What are the key growth initiatives that LAWMA under your watch has launched, and what progress has been made so far?
One of the key growth initiatives we have implemented under my watch is the repositioning of LAWMA which was championed by the Governor, Mr Babajide Sanwo-Olu. The focus has been how to better position LAWMA while considering the future ahead. So, we decentralised our operations to ensure that we are present in all Local Council Development Areas in Lagos metropolis and be more proactive rather than reactive.
The second growth initiative is PSP reform. We have reformed our PSP, organised capacity building for them and given them minimum standards to ensure deliverables. LAWMA is more regulatory than participatory now, and by doing this, we have been able to achieve more productivity in terms of trips to landfill and turnaround time for operations. More importantly, the governor helped us to address our disposal challenges with extensive rehabilitation of all our landfills for long-term gain.
The third is the foundation of LAWMA Academy, the first citadel of learning for solid waste management in Africa and Sub-Saharan Asia. The academy is aimed at bridging the gap between practical, academic and theories and eradication of myths while creating a conducive learning environment for solid waste management. It is also tasked with carrying out research, awareness creation, advocacy and education. We recently partnered with Lagos State State Universal Basic Education Board, to train primary school teachers across the state on solid waste management. The aim is for them to include waste management in their curriculum. The training will help primary school pupils to understand what it takes to manage waste and implementing effective waste management strategies as a culture. So we are trying to catch these primary school pupils young basically, and encourage them to imbibe good waste disposal culture in them.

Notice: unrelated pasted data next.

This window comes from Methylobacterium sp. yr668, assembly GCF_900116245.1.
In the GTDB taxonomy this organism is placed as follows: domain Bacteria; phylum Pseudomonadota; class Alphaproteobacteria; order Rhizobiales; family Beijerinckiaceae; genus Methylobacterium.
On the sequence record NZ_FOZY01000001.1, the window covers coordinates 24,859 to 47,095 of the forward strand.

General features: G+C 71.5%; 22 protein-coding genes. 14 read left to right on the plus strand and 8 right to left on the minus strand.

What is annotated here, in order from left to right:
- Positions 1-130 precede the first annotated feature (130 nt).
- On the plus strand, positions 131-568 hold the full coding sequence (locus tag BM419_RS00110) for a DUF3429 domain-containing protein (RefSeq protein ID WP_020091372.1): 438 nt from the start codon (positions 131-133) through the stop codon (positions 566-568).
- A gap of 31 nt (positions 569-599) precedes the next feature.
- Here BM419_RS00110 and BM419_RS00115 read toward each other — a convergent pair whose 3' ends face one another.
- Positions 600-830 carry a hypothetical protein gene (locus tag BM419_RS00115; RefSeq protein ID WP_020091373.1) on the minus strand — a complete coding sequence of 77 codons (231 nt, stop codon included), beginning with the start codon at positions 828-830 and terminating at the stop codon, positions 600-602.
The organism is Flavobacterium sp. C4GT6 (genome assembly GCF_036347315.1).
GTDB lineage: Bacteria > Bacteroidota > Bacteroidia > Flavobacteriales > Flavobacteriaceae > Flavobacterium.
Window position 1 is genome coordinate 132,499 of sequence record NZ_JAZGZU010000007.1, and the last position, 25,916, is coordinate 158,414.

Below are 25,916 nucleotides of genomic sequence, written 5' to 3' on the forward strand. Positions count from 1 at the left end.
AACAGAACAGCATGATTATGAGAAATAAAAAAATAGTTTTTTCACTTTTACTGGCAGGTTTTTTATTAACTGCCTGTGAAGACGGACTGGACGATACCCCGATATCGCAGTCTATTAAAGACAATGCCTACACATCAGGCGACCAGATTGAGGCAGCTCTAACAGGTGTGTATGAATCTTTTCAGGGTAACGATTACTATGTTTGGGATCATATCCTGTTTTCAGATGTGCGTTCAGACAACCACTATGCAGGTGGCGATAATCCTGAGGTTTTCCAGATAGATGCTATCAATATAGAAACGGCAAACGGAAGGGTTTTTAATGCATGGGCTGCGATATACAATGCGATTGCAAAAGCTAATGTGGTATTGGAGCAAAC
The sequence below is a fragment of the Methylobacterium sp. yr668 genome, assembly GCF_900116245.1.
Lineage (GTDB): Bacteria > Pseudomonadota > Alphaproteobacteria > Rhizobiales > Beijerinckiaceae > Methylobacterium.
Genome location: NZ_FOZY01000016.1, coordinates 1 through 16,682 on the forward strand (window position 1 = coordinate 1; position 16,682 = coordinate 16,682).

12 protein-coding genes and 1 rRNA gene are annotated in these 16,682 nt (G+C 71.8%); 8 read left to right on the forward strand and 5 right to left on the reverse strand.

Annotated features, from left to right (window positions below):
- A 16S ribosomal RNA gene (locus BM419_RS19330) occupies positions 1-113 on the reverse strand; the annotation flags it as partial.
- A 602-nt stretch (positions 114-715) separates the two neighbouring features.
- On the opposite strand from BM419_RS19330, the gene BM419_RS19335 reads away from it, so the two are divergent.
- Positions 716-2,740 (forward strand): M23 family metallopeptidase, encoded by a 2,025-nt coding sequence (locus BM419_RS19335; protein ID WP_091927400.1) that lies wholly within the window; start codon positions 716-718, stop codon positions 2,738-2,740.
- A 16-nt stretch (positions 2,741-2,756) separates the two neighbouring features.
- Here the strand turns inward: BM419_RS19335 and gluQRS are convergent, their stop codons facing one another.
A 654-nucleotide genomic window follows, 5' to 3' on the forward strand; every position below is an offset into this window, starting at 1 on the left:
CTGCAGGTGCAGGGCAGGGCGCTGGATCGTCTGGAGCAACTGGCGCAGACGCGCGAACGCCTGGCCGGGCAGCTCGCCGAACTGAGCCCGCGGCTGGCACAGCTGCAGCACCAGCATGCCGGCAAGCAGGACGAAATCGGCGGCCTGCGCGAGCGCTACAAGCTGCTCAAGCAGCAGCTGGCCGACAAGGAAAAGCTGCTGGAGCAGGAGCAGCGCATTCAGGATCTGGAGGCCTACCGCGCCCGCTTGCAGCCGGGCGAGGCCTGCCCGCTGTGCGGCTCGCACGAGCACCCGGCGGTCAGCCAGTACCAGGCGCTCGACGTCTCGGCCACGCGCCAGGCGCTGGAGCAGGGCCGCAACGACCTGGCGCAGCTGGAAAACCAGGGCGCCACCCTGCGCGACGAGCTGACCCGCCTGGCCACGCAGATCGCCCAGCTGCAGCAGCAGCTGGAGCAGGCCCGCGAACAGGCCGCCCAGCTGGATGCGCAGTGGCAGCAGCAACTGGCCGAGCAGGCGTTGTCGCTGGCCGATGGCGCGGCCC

All rights reserved. This material, and other digital content on this website, may not be reproduced, published, broadcast, rewritten or redistributed in whole or in part without prior express written permission from PUNCH.
Contact: [email protected]